While I managed to rush her off the phone in the first phone call, she didn't let me hang up the phone this time without asking how I am. She's worried about me. I can hear it in the way that she asks -- tentatively, eagerly, lovingly. She really wants to know that I'm going to be OK.

My reply isn't what she wants to hear. Although, I'm not really sure what anyone wants to hear from me right now. On Thursday, I had coffee with a dear church member whom I invited to "talk" after the two year anniversary of his wife's suicide. To all outward appearances, he seems like he's doing just fine. I know that grief is private. Trust me. I know what it's like to put on a brave face and pretend like everything is peachy keen. I know what it's like to present that facade in order to avoid the frustrating comments from people that have never experienced grief of their own -- and certainly have never met my own particular form of grief. I know all of these things, but I was not certain that he would want talk to me. He did. Over half a cup of coffee, he poured his heart out. He told me all of the things that he's been holding in his heart that he doesn't know how to tell a soul. And then, he sighed. "This must be hard on you," he said. I looked perplexed. "It must cause you to relive your own grief."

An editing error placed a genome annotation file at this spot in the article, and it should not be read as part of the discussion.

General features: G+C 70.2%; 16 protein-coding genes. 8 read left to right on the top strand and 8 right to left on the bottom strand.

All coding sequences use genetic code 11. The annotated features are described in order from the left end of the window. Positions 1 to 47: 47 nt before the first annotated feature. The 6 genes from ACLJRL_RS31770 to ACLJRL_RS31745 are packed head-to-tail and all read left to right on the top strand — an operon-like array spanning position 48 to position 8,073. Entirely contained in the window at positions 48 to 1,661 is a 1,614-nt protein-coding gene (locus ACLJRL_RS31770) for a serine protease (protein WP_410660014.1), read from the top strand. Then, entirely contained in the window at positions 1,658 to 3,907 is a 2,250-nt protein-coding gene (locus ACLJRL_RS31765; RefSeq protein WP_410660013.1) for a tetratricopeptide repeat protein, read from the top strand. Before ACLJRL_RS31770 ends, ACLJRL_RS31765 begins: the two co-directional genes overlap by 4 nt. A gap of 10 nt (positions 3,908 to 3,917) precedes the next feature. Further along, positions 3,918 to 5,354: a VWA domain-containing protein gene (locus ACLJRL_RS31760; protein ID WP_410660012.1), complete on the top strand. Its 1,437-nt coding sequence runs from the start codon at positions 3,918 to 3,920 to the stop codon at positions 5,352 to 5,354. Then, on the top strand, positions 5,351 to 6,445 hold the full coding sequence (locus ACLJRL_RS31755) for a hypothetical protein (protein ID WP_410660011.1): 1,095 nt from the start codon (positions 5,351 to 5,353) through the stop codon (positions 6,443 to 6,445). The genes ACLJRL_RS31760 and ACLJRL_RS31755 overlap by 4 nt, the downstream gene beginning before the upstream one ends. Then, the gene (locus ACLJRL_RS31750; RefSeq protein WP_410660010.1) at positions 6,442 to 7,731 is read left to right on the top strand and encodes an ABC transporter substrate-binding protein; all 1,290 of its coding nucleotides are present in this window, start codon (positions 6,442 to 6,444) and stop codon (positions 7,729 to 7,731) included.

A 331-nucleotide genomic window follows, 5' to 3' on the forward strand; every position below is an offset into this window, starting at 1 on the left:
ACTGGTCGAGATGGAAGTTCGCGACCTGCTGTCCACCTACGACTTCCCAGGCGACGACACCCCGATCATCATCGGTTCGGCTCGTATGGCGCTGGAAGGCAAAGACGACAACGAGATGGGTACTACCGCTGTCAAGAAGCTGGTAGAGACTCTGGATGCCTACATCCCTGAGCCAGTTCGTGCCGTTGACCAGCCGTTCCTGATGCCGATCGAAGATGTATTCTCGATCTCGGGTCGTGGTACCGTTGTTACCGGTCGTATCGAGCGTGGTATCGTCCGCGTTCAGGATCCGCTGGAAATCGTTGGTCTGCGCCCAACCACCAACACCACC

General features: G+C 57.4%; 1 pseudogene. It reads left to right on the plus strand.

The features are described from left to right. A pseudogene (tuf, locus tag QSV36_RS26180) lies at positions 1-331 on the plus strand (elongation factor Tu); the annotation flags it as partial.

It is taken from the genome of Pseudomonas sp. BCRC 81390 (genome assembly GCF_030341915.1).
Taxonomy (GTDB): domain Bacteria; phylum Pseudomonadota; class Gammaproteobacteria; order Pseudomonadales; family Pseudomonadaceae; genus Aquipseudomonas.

He would never let me touch him but I wanted to hold his hand. I told him not to worry. My own story of grief has pulled me into this work. I told him that I know what it's like to not be able to really say how much it hurts. I told him that it's my deep honor to sip coffee with him and hear these stories. "Bless your heart," he said. He can hear it in the way that I ask -- tentatively, eagerly, lovingly. I really want to know that he's going to be OK.